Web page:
The Female Fliers
By Niki Turner
It was my privilege to take my grandson to his first big-screen movie at the theater to see "Planes."
Small airplanes are a big part of my immediate family history. Both my parents had their pilot's licenses and flew small, single-engine planes. According to them (and pictures) I was flying through the sky at the tender age of six weeks old. One of my earliest memories is that of reading the instructions on the emergency locator beacon in the backseat of our small plane while we bounced through mountain turbulence on our way to somewhere for lunch. We never needed that beacon, praise God, but it contributed a great deal to my adult apprehension of air travel.
Anyway... "Planes" is about air racing, and one of the friends I met at the theater shared that her grandmother was one of those early racing pilots, which triggered a recollection of my mother sharing something about being asked to join The Ninety-Nines, an international organization of women's pilots.
|Lillian Todd, Inventor|
Just three years later, Lillian "Lily" Todd, a self-taught inventor, was busy designing an airplane of her own.
|Blanche Stuart Scott|
In 1910, Rochester, NY, native Blanche Stuart Scott became, purportedly, the first American woman to fly a plane at a public event. She eventually became a stunt pilot and a test pilot for Glenn Martin (of Lockheed-Martin fame).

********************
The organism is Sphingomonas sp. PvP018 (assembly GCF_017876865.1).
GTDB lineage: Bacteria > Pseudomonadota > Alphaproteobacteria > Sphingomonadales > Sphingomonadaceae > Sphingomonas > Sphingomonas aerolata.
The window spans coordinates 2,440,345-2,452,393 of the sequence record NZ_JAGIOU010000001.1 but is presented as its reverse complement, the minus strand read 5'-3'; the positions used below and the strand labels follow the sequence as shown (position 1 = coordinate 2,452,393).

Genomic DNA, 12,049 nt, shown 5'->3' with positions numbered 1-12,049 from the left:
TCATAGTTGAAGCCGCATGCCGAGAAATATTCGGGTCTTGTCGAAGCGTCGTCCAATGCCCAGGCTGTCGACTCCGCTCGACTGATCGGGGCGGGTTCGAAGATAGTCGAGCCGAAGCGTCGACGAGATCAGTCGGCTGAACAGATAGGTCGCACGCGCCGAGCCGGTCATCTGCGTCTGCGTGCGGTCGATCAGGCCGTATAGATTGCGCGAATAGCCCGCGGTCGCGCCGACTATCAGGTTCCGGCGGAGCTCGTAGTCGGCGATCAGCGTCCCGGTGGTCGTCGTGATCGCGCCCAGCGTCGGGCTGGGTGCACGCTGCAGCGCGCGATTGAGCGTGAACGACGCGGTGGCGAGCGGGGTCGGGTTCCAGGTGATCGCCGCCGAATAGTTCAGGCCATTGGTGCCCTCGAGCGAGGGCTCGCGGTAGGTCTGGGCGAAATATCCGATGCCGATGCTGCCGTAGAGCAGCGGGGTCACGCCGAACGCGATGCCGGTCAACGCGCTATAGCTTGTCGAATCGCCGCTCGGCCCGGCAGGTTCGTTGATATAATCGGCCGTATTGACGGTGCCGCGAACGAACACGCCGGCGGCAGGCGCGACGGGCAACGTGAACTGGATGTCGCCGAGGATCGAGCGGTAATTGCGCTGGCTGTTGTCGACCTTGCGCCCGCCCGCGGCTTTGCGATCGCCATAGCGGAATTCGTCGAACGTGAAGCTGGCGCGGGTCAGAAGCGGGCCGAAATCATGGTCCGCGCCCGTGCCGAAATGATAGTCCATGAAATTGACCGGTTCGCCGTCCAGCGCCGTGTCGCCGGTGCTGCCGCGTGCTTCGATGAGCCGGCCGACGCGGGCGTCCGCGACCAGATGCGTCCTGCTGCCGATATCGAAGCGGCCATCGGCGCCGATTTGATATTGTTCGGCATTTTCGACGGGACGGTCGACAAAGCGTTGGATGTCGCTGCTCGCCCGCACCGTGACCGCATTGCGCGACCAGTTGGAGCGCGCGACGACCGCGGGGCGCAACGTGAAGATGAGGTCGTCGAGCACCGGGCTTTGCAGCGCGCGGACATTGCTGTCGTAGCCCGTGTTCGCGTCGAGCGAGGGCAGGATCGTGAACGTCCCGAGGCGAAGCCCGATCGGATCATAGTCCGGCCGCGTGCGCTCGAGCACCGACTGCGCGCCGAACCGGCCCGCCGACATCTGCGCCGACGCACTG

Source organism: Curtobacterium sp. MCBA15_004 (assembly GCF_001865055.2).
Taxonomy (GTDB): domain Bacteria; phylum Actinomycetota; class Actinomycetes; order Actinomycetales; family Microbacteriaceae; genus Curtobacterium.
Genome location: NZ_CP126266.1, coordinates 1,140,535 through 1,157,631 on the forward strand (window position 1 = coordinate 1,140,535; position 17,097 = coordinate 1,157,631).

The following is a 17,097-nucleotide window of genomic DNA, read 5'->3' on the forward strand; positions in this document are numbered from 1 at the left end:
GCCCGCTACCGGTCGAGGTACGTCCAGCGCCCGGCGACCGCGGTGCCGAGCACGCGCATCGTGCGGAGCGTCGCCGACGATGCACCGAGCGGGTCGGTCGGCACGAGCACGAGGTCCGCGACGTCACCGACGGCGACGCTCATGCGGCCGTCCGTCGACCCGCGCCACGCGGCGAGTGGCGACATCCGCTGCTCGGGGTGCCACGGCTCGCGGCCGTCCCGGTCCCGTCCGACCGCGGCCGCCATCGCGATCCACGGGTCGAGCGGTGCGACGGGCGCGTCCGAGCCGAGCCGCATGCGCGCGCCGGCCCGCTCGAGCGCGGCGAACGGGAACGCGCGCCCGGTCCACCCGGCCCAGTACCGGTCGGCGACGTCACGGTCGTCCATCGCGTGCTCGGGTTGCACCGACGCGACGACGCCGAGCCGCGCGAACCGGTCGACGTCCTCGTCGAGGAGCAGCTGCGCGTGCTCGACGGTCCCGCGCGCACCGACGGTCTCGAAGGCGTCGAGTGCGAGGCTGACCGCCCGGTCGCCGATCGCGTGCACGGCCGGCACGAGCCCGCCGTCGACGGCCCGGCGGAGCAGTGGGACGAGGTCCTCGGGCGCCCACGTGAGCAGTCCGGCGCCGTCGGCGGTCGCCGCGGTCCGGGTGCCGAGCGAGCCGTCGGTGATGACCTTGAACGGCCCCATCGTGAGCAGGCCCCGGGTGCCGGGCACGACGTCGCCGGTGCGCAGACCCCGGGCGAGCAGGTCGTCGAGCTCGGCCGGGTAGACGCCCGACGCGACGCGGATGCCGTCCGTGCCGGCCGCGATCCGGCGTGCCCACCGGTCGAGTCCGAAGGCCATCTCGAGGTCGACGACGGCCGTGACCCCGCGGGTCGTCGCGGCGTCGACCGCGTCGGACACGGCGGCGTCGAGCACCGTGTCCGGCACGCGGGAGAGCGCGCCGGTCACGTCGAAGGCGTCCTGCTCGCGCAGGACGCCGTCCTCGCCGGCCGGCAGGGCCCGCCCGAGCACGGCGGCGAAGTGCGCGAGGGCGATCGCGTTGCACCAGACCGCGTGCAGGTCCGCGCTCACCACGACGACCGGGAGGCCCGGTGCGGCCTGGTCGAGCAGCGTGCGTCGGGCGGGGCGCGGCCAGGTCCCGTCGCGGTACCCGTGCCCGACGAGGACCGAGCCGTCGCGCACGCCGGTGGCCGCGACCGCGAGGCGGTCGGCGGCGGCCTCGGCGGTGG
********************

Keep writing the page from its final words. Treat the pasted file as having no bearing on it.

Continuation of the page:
My point? There is a lot of history out there that we've scarcely scratched the surface of in modern fiction, and a lot of potential heroes and heroines we might not have considered! When my friend told me about her grandmother, I was surprised. Not only did I not know there were female aviators who raced planes "back in the day," I'd never considered how close to home I might find a unique story idea!
Niki Turner is a writer, former pastor's wife, mother of four, and grandmother of two and a half. She has thus far been unsuccessful at coming up with catchy taglines for her writing, her purpose in life, or what she hopes to achieve in the future. Suggestions are welcome.